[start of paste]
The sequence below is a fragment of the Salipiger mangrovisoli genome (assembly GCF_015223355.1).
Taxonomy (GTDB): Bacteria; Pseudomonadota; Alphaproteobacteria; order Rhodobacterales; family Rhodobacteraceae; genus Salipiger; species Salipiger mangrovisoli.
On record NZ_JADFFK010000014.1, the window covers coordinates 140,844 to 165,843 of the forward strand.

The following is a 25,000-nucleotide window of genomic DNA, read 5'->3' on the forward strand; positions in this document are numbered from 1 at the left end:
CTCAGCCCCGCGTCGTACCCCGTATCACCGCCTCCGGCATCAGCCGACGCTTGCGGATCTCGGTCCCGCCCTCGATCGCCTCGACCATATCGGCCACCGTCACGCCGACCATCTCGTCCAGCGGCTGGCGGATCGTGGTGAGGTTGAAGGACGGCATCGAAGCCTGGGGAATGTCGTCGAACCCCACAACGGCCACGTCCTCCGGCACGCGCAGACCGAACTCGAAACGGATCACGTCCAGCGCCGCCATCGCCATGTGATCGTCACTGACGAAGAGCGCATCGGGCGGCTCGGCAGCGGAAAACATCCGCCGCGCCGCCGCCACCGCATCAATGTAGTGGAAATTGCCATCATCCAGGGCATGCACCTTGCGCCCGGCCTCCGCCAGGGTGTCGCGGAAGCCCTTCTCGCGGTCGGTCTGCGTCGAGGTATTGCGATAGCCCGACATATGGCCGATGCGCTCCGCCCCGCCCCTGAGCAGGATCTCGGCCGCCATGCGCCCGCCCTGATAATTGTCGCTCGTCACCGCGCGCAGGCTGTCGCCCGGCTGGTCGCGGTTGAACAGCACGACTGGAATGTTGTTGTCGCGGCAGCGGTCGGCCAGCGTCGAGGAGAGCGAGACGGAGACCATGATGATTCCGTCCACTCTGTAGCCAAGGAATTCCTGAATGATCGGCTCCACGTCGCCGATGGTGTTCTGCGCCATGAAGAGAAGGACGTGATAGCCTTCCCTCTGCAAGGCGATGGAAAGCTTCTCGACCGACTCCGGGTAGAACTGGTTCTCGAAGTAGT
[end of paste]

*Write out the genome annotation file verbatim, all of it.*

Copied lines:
The sequence below is a fragment of the Salipiger mangrovisoli genome (assembly GCF_015223355.1).
Taxonomy (GTDB): Bacteria; Pseudomonadota; Alphaproteobacteria; order Rhodobacterales; family Rhodobacteraceae; genus Salipiger; species Salipiger mangrovisoli.
On record NZ_JADFFK010000014.1, the window covers coordinates 140,844 to 165,843 of the forward strand.

The following is a 25,000-nucleotide window of genomic DNA, read 5'->3' on the forward strand; positions in this document are numbered from 1 at the left end:
CTCAGCCCCGCGTCGTACCCCGTATCACCGCCTCCGGCATCAGCCGACGCTTGCGGATCTCGGTCCCGCCCTCGATCGCCTCGACCATATCGGCCACCGTCACGCCGACCATCTCGTCCAGCGGCTGGCGGATCGTGGTGAGGTTGAAGGACGGCATCGAAGCCTGGGGAATGTCGTCGAACCCCACAACGGCCACGTCCTCCGGCACGCGCAGACCGAACTCGAAACGGATCACGTCCAGCGCCGCCATCGCCATGTGATCGTCACTGACGAAGAGCGCATCGGGCGGCTCGGCAGCGGAAAACATCCGCCGCGCCGCCGCCACCGCATCAATGTAGTGGAAATTGCCATCATCCAGGGCATGCACCTTGCGCCCGGCCTCCGCCAGGGTGTCGCGGAAGCCCTTCTCGCGGTCGGTCTGCGTCGAGGTATTGCGATAGCCCGACATATGGCCGATGCGCTCCGCCCCGCCCCTGAGCAGGATCTCGGCCGCCATGCGCCCGCCCTGATAATTGTCGCTCGTCACCGCGCGCAGGCTGTCGCCCGGCTGGTCGCGGTTGAACAGCACGACTGGAATGTTGTTGTCGCGGCAGCGGTCGGCCAGCGTCGAGGAGAGCGAGACGGAGACCATGATGATTCCGTCCACTCTGTAGCCAAGGAATTCCTGAATGATCGGCTCCACGTCGCCGATGGTGTTCTGCGCCATGAAGAGAAGGACGTGATAGCCTTCCCTCTGCAAGGCGATGGAAAGCTTCTCGACCGACTCCGGGTAGAACTGGTTCTCGAAGTAGT